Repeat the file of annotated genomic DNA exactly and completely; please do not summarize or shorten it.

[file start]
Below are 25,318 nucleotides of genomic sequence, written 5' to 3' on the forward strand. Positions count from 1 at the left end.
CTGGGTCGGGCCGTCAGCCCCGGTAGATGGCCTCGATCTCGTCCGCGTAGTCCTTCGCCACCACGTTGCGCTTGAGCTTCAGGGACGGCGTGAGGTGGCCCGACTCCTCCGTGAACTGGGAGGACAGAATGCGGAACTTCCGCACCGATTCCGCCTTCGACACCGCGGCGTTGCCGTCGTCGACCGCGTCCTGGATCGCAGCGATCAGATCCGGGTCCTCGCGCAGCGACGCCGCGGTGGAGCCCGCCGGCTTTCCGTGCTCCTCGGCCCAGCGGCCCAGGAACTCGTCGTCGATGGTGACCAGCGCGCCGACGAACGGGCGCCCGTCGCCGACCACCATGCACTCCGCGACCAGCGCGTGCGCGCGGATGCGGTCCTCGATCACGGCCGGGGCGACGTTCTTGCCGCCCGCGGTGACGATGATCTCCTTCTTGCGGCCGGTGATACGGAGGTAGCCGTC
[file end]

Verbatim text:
Below are 25,318 nucleotides of genomic sequence, written 5' to 3' on the forward strand. Positions count from 1 at the left end.
CTGGGTCGGGCCGTCAGCCCCGGTAGATGGCCTCGATCTCGTCCGCGTAGTCCTTCGCCACCACGTTGCGCTTGAGCTTCAGGGACGGCGTGAGGTGGCCCGACTCCTCCGTGAACTGGGAGGACAGAATGCGGAACTTCCGCACCGATTCCGCCTTCGACACCGCGGCGTTGCCGTCGTCGACCGCGTCCTGGATCGCAGCGATCAGATCCGGGTCCTCGCGCAGCGACGCCGCGGTGGAGCCCGCCGGCTTTCCGTGCTCCTCGGCCCAGCGGCCCAGGAACTCGTCGTCGATGGTGACCAGCGCGCCGACGAACGGGCGCCCGTCGCCGACCACCATGCACTCCGCGACCAGCGCGTGCGCGCGGATGCGGTCCTCGATCACGGCCGGGGCGACGTTCTTGCCGCCCGCGGTGACGATGATCTCCTTCTTGCGGCCGGTGATACGGAGGTAGCCGTC